Category Archives: Fine Arts in Motion Fall 2019

Stories from Dr. Collins class Fall of 2019 for FAA 110

Through the Eyes of the Tiger

Deke Weaver takes the audience on an experiential journey through the lense of the tiger

 written by Allison Spillane

the crowd there early to get seats for the show

This performance was a lot more interesting than I expected. It’s always strange when you show up to a small event for class and then learn that the show you’re seeing is apparently a well renowned advocate for climate preservation. Needless to say, the famous show well exceeded my nonexistent expectations. Deke Weaver’s show hit that strange middle ground between inspiring and crushing existential dread, but the message of climate change awareness is always appreciated.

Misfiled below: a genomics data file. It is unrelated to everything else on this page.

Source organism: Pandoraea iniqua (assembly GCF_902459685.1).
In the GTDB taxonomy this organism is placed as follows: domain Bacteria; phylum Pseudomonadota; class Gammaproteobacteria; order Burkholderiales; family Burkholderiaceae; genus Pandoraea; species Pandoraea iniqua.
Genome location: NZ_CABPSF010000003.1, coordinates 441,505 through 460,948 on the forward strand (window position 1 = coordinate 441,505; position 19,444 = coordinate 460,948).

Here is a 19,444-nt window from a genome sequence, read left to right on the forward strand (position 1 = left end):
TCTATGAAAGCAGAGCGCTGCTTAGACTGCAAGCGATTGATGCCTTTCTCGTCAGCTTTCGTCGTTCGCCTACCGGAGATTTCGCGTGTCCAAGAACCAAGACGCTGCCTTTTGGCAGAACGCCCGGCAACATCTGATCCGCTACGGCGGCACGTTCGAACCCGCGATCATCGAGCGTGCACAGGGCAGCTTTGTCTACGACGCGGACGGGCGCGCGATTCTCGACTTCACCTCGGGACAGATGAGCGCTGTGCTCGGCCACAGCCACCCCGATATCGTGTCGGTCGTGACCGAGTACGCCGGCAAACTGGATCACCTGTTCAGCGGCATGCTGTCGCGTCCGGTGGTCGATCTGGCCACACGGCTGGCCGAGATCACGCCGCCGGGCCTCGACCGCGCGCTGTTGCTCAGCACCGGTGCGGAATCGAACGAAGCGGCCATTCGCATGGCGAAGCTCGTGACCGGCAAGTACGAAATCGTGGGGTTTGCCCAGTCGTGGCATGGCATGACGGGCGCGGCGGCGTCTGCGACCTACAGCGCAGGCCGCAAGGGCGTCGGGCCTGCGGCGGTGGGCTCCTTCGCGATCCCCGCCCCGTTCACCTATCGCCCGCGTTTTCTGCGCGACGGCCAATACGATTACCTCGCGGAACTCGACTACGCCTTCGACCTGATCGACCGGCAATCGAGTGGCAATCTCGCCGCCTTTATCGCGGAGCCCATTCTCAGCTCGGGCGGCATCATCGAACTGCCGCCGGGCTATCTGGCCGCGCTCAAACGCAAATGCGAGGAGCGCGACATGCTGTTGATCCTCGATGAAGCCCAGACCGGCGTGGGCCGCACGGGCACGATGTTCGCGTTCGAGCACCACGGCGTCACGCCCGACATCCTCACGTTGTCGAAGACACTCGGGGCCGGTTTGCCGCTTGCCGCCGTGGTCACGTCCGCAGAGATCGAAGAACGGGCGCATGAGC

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The Last Survivor

Written by: Benjamin Tan

Tiger Performance by Deve Weaver

What a unique performance performed and directed by Deve Weaver.

I like how Deve place the underlying message of protecting the endangered animals through this whimsical play.

He used many different strategies to display the relationship between humans and tigers. From role-playing many different characters in which Deve played more than 3 characters during the play and sometimes doing 2 characters simultaneously!

Deve Weaver playing multiple roles during the performance

Moreover, he used music and a song to talk about the fragile relationship between the tigers and humans, how the tigers are eating the humans and how the humans are attacking the tigers.

He did many other strategies such as repetitively playing a certain film again and again as he shares his story.